Slightly confused about air intake to his first burn pan - but interesting that he has extra air intakes at the secondary burn tube - that might be possible in a rocket - I'll add it to the list of things to play with 

Spent an hour staring at the prototype today - you can't beat giving things a good stare at !!
just added some wood to the WVO and it burned clean and strong........... The extra kick of energy seems to be enough and would seem to put the lie to it being purely air flow rates- I note ozzirt uses waste engine oil rather than veg oil maybe there is an inherent difference in energy in the 2 oils...............

hmmmm need to give it another good stare 



Roger Merry


Joined: Nov 28, 2010
Posts: 109
OK time for an up date ........

I've tried drip feeds - all I got was a lot of smoke ..... I think because of the open nature of the burn area the temperature is too low for a full vaporisation and burn - pity but it was a more complicated arrangement than I was hoping for anyway.

Open "chip pan" burning does work but again produces an incomplete burn - pretty good but not completely smokeless. The bigger problem is that the heat up and cool down phases are longer than burning wood and at these stages you do get more smoke.

I know you get smoke briefly at start up and slightly longer on cool down with wood as well.

The other big problem is that even with a half litre of oil in a shallow metal pan the heat produced isn't as intense as a wood fire and the rocket effect is low - this produces a problem with occasional smokeback and lower than average temperatures reached.

I am toying with trying an inclosed burn box with  air intakes under the oil pan. Maybe the higher temps at the oil surface will improve the heat output and accelerate the burn/vaporising of oil............ it means sealing the burn tunnel and having higher temps there too.......... I fear that without really efficient insulation this may reduce the heat at the riser and I'll still have an incomplete burn.

Its really frustrating because on the face of it this should be a no brainer 

The pragmatic response is to combine wood and WVO.

This works well - tried drip feed but tbh the oil pan method is way easier and more effective. Using both fuels raises the temp to good rockety performance levels and reduces the amount of wood used by half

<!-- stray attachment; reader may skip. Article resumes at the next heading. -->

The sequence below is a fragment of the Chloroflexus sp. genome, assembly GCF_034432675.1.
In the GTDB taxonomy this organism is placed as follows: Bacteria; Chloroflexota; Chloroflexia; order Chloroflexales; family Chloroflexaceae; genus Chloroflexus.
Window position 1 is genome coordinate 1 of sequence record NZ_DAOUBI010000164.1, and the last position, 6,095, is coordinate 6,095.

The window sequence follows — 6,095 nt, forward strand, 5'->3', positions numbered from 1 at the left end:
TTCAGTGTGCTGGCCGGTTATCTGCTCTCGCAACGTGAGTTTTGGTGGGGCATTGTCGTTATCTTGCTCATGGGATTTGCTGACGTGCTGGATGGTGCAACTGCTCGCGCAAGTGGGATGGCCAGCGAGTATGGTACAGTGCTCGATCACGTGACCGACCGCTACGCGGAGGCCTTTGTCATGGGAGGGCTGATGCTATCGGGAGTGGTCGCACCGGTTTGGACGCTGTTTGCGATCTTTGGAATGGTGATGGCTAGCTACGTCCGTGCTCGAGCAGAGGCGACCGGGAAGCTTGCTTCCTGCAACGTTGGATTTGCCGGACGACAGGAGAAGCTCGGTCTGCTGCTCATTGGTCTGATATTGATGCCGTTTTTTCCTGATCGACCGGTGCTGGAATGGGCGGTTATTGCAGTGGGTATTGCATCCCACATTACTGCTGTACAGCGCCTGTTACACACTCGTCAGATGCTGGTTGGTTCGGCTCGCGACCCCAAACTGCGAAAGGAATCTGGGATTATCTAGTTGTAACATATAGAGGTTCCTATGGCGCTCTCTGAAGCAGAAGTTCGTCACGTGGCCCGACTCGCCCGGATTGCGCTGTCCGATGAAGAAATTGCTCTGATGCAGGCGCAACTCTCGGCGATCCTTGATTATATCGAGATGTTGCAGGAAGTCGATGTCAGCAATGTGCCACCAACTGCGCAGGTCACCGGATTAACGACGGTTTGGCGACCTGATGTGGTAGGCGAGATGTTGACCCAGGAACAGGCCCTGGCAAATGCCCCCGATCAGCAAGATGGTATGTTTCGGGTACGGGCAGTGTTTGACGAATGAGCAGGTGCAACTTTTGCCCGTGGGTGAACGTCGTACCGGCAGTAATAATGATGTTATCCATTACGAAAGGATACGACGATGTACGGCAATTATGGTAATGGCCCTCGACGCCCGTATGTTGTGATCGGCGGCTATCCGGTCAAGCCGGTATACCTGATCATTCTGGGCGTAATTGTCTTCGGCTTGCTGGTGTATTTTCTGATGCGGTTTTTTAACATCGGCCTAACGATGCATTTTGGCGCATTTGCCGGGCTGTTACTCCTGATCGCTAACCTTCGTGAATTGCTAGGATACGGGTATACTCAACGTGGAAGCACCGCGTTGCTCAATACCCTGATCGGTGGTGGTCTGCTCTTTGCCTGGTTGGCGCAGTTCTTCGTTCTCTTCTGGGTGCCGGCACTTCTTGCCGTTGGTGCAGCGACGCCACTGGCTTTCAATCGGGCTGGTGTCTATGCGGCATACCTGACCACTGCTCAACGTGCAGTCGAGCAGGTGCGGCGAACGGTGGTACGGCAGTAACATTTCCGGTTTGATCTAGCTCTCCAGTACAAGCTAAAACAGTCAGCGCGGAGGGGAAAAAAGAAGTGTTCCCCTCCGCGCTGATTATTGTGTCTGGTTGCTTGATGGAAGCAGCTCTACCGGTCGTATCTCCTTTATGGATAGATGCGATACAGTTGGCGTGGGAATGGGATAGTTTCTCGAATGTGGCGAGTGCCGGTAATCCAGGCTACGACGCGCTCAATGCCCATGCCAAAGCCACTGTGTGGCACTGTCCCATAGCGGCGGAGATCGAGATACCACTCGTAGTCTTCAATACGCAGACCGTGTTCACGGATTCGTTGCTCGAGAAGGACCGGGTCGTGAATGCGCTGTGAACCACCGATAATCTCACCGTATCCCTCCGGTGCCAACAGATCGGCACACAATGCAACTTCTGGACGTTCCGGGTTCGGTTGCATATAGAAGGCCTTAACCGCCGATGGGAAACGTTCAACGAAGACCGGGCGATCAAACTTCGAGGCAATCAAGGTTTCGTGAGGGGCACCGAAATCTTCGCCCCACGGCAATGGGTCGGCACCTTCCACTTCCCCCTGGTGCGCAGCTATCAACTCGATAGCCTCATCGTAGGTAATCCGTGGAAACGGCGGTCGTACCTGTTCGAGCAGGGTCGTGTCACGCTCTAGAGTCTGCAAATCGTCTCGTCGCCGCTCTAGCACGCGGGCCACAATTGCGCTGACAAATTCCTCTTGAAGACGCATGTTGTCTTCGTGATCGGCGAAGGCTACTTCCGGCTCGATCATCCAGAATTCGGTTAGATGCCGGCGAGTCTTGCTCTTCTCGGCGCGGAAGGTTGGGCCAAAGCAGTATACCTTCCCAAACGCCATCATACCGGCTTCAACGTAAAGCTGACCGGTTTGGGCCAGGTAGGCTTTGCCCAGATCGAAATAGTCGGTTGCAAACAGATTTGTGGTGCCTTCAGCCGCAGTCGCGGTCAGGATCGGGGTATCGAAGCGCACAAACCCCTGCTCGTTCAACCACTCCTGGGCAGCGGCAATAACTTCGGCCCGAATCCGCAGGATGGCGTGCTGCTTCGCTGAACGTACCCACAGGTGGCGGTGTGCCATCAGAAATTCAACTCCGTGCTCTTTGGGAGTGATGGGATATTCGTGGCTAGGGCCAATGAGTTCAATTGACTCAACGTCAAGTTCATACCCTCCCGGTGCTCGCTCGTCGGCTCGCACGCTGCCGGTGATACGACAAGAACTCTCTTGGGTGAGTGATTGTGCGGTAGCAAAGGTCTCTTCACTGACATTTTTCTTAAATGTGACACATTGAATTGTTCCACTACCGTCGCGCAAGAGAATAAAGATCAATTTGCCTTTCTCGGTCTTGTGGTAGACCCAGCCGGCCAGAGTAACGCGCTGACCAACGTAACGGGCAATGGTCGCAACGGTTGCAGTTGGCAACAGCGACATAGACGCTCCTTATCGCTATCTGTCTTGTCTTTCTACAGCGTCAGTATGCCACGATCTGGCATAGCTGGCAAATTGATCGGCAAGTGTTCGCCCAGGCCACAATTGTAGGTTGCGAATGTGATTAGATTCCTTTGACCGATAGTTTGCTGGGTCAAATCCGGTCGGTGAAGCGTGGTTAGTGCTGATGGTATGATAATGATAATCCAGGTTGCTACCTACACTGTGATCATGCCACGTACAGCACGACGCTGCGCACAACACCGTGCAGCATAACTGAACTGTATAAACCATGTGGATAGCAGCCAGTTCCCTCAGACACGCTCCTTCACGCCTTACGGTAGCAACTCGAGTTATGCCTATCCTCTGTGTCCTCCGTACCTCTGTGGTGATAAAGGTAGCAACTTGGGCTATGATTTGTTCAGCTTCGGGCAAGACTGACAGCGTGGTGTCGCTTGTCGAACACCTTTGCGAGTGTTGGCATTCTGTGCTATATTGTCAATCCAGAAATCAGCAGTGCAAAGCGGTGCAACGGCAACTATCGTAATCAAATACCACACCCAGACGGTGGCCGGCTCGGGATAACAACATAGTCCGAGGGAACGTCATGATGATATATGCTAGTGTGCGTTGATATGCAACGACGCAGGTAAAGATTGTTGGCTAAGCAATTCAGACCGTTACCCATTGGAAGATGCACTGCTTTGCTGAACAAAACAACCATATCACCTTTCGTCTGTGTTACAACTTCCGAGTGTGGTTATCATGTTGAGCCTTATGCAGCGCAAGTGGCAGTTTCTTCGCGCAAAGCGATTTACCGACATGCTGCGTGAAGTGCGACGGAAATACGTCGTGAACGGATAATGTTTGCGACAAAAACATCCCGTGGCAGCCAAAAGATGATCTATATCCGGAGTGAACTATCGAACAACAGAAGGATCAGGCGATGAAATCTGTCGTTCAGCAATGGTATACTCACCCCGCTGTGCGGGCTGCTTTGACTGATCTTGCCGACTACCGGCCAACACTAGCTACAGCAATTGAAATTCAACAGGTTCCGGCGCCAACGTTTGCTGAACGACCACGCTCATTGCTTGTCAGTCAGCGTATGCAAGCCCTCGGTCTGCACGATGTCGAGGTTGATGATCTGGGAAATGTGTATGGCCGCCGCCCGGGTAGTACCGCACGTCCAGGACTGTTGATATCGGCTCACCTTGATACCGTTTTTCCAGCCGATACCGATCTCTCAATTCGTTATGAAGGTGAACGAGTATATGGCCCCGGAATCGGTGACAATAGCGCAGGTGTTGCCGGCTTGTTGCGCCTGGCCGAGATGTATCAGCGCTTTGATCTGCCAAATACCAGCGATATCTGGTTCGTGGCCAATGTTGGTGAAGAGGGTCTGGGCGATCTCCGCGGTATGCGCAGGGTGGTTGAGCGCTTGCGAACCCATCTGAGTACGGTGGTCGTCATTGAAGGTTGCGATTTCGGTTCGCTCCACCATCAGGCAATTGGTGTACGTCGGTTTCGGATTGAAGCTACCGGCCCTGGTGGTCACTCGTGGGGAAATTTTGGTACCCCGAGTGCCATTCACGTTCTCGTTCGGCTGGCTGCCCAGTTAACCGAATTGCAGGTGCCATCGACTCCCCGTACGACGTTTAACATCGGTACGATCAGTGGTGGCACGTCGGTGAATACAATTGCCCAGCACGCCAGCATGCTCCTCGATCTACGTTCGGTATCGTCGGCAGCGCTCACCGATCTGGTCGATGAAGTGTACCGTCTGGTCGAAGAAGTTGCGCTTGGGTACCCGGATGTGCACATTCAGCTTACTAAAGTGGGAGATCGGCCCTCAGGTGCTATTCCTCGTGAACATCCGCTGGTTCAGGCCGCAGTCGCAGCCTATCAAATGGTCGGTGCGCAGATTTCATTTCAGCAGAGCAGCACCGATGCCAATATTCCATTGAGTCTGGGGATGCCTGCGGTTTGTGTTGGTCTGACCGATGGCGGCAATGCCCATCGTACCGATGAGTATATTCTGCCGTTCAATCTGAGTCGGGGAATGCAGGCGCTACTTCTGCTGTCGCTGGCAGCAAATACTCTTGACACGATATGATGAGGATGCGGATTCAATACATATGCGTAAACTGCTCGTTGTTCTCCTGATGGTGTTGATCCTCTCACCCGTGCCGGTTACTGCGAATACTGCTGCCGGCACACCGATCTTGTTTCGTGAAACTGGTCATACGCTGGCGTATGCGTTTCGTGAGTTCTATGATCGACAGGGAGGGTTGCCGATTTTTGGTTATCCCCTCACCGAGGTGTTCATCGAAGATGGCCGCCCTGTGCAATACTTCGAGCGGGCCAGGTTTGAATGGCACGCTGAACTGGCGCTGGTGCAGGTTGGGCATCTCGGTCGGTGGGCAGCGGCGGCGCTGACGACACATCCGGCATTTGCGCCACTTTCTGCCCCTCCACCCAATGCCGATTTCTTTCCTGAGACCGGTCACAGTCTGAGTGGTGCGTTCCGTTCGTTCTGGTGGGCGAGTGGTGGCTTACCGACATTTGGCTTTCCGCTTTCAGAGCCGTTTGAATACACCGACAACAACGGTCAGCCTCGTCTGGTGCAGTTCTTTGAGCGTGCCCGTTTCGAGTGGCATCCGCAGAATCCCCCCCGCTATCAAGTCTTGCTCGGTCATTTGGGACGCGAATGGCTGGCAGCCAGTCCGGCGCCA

Not quite what I was hoping for but a good use of free fuel all the same.

What I could do with is some follow up experiments from other people 

If someone with a good RMH that works well using wood as fuel, could try a couple of variation burns using just oil and then oil and wood . The problem is I'm using a "pile of bricks" setup prior to building this system so there are a few too many variables for my liking.

Also  - although I'm aiming to build a traditional RMH (cob etc) maybe someone with a metal system could give it a try........ it may be that a metal burn tunnel etc will heat up quicker and be more effective than a cob/brick system

Paul you could try it in your portable RMH too !!

Help please 
Max Kennedy


Joined: Feb 16, 2010
Posts: 460
Location: Kirkland Lake, Ontario, Canada
How about using WVO asa supplement instead of a primary fuel source?  eg oil soaked wood.  RMH seems idealised for solid fuels.  Just a thought.


It can be done!
Len Ovens


Joined: Aug 26, 2010
Posts: 1278
Location: Vancouver Island
    
  15
WVO being somewhat scarce in my area, I had not really been following this thread. We had someone in the area build a biodiesel setup and then found they could not get the oil to process... Anyway, Air intake should be about 1/4 CSA. The burn area should be really well insulated, It needs to be hot. In a normal RMH the fuel blocks the intake by quite a lot and the fuel itself acts as insulation for a lot of the flame front. With the oil, you need to create that hot spot. You fuel tray might be best with a very light rock like pumice (BBQ lava rock?) that will also insulate the flame. I found a pipe from the intake through the fire to just before the riser for secondary burn helped (with wood... so your mileage may vary). Fire needs air, fuel and HEAT to happen. A wick or drip may be needed to separate the cool fuel from the burn area. I'm thinking a wicking system like the old white gas "catalytic heaters". The fuel is close enough to stay warm enough to flow, but far away enough not to cool the flame.